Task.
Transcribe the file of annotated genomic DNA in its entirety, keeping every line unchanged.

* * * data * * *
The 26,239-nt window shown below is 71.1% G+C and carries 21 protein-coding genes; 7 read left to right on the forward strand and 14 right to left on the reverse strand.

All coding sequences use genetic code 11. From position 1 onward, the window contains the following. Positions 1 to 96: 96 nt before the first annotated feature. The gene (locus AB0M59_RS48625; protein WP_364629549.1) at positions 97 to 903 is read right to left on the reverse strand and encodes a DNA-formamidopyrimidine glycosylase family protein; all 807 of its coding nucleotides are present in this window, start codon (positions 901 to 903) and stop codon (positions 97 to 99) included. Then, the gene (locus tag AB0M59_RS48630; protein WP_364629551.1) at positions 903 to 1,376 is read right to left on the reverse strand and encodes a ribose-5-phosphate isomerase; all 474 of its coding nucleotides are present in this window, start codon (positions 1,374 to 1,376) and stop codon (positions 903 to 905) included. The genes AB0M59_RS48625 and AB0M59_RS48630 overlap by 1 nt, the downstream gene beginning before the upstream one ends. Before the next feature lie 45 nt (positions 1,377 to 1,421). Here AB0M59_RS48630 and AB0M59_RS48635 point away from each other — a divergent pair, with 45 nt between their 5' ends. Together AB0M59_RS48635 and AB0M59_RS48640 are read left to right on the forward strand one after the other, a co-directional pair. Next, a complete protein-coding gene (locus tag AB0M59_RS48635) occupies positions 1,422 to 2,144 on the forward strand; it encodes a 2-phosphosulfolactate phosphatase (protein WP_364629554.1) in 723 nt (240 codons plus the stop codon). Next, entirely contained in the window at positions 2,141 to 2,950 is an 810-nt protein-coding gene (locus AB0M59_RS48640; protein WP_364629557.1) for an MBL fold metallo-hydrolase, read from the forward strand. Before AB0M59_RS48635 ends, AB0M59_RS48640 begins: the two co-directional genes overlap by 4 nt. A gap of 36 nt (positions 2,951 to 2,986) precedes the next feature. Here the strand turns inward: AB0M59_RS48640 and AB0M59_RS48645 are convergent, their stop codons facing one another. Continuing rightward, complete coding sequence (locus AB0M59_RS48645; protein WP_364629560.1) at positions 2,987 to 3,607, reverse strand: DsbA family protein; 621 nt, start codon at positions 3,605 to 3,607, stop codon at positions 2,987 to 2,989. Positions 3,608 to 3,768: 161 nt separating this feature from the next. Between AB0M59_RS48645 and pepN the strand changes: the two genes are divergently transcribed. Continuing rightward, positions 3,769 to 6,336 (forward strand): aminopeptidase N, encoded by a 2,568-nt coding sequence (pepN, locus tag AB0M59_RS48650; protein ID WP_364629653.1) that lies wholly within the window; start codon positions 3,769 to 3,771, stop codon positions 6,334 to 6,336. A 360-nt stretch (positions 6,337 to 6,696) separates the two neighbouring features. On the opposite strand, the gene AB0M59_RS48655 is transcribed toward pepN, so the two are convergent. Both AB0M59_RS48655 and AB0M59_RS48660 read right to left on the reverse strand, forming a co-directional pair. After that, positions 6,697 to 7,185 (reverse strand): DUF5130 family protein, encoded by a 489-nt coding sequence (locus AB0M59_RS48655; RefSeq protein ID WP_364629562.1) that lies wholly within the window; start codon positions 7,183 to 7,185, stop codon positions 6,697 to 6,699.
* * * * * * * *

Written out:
The 26,239-nt window shown below is 71.1% G+C and carries 21 protein-coding genes; 7 read left to right on the forward strand and 14 right to left on the reverse strand.

All coding sequences use genetic code 11. From position 1 onward, the window contains the following. Positions 1 to 96: 96 nt before the first annotated feature. The gene (locus AB0M59_RS48625; protein WP_364629549.1) at positions 97 to 903 is read right to left on the reverse strand and encodes a DNA-formamidopyrimidine glycosylase family protein; all 807 of its coding nucleotides are present in this window, start codon (positions 901 to 903) and stop codon (positions 97 to 99) included. Then, the gene (locus tag AB0M59_RS48630; protein WP_364629551.1) at positions 903 to 1,376 is read right to left on the reverse strand and encodes a ribose-5-phosphate isomerase; all 474 of its coding nucleotides are present in this window, start codon (positions 1,374 to 1,376) and stop codon (positions 903 to 905) included. The genes AB0M59_RS48625 and AB0M59_RS48630 overlap by 1 nt, the downstream gene beginning before the upstream one ends. Before the next feature lie 45 nt (positions 1,377 to 1,421). Here AB0M59_RS48630 and AB0M59_RS48635 point away from each other — a divergent pair, with 45 nt between their 5' ends. Together AB0M59_RS48635 and AB0M59_RS48640 are read left to right on the forward strand one after the other, a co-directional pair. Next, a complete protein-coding gene (locus tag AB0M59_RS48635) occupies positions 1,422 to 2,144 on the forward strand; it encodes a 2-phosphosulfolactate phosphatase (protein WP_364629554.1) in 723 nt (240 codons plus the stop codon). Next, entirely contained in the window at positions 2,141 to 2,950 is an 810-nt protein-coding gene (locus AB0M59_RS48640; protein WP_364629557.1) for an MBL fold metallo-hydrolase, read from the forward strand. Before AB0M59_RS48635 ends, AB0M59_RS48640 begins: the two co-directional genes overlap by 4 nt. A gap of 36 nt (positions 2,951 to 2,986) precedes the next feature. Here the strand turns inward: AB0M59_RS48640 and AB0M59_RS48645 are convergent, their stop codons facing one another. Continuing rightward, complete coding sequence (locus AB0M59_RS48645; protein WP_364629560.1) at positions 2,987 to 3,607, reverse strand: DsbA family protein; 621 nt, start codon at positions 3,605 to 3,607, stop codon at positions 2,987 to 2,989. Positions 3,608 to 3,768: 161 nt separating this feature from the next. Between AB0M59_RS48645 and pepN the strand changes: the two genes are divergently transcribed. Continuing rightward, positions 3,769 to 6,336 (forward strand): aminopeptidase N, encoded by a 2,568-nt coding sequence (pepN, locus tag AB0M59_RS48650; protein ID WP_364629653.1) that lies wholly within the window; start codon positions 3,769 to 3,771, stop codon positions 6,334 to 6,336. A 360-nt stretch (positions 6,337 to 6,696) separates the two neighbouring features. On the opposite strand, the gene AB0M59_RS48655 is transcribed toward pepN, so the two are convergent. Both AB0M59_RS48655 and AB0M59_RS48660 read right to left on the reverse strand, forming a co-directional pair. After that, positions 6,697 to 7,185 (reverse strand): DUF5130 family protein, encoded by a 489-nt coding sequence (locus AB0M59_RS48655; RefSeq protein ID WP_364629562.1) that lies wholly within the window; start codon positions 7,183 to 7,185, stop codon positions 6,697 to 6,699.